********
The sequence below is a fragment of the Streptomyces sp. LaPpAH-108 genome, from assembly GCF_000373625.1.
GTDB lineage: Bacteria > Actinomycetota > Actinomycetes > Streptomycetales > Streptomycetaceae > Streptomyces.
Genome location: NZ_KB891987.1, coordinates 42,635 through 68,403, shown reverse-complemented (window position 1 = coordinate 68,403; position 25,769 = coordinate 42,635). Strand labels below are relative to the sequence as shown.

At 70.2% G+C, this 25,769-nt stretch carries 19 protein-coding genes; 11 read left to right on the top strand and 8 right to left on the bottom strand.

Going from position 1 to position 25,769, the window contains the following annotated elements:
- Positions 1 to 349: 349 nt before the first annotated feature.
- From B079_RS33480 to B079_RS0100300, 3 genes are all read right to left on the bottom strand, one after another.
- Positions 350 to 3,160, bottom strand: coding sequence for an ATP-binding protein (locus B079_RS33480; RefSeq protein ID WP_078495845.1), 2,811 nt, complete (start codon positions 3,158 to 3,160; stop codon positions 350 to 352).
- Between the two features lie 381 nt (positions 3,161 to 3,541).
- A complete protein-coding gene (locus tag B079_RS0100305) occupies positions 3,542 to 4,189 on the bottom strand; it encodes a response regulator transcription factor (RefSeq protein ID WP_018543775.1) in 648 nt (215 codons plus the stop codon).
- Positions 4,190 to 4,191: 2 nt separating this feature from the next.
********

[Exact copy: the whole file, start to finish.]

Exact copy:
The sequence below is a fragment of the Streptomyces sp. LaPpAH-108 genome, from assembly GCF_000373625.1.
GTDB lineage: Bacteria > Actinomycetota > Actinomycetes > Streptomycetales > Streptomycetaceae > Streptomyces.
Genome location: NZ_KB891987.1, coordinates 42,635 through 68,403, shown reverse-complemented (window position 1 = coordinate 68,403; position 25,769 = coordinate 42,635). Strand labels below are relative to the sequence as shown.

At 70.2% G+C, this 25,769-nt stretch carries 19 protein-coding genes; 11 read left to right on the top strand and 8 right to left on the bottom strand.

Going from position 1 to position 25,769, the window contains the following annotated elements:
- Positions 1 to 349: 349 nt before the first annotated feature.
- From B079_RS33480 to B079_RS0100300, 3 genes are all read right to left on the bottom strand, one after another.
- Positions 350 to 3,160, bottom strand: coding sequence for an ATP-binding protein (locus B079_RS33480; RefSeq protein ID WP_078495845.1), 2,811 nt, complete (start codon positions 3,158 to 3,160; stop codon positions 350 to 352).
- Between the two features lie 381 nt (positions 3,161 to 3,541).
- A complete protein-coding gene (locus tag B079_RS0100305) occupies positions 3,542 to 4,189 on the bottom strand; it encodes a response regulator transcription factor (RefSeq protein ID WP_018543775.1) in 648 nt (215 codons plus the stop codon).
- Positions 4,190 to 4,191: 2 nt separating this feature from the next.